MANUSCRIPT: The effect of training on question formulation among public health practitioners: results from a randomized controlled trial.
To improve understanding of the information-seeking behaviors of public health professionals, the authors conducted this randomized controlled trial involving sixty participants to determine whether library and informatics training, with an emphasis on PubMed searching skills, increased the frequency and sophistication of participants’ practice-related questions.
The intervention group (n = 34) received evidence-based public health library and informatics training first, whereas the control group (n = 26) received identical training two weeks later. The frequency and sophistication of the questions generated by both intervention and control groups during the interim two-week period served as the basis for comparison.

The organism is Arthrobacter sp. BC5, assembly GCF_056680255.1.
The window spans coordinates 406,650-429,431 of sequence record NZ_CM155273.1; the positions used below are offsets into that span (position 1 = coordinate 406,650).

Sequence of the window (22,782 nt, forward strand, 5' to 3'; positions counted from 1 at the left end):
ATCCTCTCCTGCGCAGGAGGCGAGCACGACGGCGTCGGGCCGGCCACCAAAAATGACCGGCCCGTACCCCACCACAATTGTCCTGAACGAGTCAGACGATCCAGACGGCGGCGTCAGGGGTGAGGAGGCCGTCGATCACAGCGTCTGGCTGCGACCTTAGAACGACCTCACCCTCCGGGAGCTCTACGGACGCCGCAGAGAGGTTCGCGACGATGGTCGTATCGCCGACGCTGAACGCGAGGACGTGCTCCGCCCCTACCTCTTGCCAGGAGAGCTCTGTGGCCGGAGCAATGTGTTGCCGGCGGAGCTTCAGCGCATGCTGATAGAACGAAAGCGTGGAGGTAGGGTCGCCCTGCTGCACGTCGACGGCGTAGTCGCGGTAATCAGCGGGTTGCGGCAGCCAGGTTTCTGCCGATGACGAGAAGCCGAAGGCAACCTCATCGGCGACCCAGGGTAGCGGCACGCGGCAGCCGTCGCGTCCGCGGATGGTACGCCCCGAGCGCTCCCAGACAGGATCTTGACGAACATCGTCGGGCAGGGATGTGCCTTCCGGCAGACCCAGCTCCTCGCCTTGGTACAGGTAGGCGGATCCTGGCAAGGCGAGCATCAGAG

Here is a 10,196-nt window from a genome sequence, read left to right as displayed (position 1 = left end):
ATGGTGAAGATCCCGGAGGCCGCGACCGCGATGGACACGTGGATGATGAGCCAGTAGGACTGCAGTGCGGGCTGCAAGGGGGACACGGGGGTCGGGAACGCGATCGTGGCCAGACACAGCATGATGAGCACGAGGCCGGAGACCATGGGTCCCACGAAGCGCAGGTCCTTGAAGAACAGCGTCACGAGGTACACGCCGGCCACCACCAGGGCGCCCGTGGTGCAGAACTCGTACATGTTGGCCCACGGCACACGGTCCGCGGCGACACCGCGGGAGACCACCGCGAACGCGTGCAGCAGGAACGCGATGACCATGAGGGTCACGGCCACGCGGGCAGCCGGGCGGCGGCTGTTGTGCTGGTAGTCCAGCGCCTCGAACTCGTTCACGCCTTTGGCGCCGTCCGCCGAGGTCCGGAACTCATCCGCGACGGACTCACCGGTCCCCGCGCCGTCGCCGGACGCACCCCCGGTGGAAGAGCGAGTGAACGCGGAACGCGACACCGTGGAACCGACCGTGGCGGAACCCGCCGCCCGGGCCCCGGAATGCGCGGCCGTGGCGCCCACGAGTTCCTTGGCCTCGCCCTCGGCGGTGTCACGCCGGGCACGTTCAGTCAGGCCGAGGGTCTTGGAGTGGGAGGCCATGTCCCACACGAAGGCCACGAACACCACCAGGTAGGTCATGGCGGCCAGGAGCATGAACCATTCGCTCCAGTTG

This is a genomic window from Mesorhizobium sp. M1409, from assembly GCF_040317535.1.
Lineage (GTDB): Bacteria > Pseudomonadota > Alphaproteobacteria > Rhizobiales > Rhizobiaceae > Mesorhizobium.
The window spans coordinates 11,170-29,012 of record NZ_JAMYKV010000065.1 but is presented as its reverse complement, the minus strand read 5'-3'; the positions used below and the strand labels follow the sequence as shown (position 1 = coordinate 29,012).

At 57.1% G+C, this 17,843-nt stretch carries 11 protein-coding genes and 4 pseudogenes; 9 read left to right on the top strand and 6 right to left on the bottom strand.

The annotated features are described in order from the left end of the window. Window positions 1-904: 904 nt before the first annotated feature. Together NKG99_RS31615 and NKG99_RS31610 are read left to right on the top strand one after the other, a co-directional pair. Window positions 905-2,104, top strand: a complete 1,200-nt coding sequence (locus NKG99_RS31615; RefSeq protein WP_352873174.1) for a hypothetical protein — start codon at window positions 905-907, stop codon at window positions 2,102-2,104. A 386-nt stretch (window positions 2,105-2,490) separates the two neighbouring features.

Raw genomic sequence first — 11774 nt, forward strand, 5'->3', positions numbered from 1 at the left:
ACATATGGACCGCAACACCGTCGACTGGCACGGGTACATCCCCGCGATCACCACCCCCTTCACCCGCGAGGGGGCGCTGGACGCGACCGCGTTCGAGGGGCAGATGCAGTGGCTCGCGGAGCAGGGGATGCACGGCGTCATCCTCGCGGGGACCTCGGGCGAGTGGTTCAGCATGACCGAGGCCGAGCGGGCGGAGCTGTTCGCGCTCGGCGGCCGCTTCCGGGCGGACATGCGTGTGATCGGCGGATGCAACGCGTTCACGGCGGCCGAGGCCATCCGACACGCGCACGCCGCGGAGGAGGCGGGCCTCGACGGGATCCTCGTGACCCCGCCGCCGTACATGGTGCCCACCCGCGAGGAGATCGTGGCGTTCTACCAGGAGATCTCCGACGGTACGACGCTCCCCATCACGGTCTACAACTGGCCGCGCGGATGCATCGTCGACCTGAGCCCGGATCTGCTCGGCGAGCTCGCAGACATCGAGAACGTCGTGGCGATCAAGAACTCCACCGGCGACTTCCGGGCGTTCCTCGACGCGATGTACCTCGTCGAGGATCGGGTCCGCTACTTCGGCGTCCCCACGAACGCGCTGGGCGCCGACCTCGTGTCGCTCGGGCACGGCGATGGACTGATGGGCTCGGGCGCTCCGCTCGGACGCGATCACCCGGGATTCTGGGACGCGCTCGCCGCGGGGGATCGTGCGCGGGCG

The intervention group reported an average of almost 1.8 times more questions than those reported by the control group (1.24 vs. 0.69 questions per participant); however, this difference did not reach statistical significance. The intervention group overall produced more sophisticated (foreground) questions than the control group (18 vs. 9); however, this difference also did not reach statistical significance.
The training provided in the current study seemed to prompt public health practitioners to identify and articulate questions more often. Training appears to create the necessary precondition for increased information-seeking behavior among public health professionals.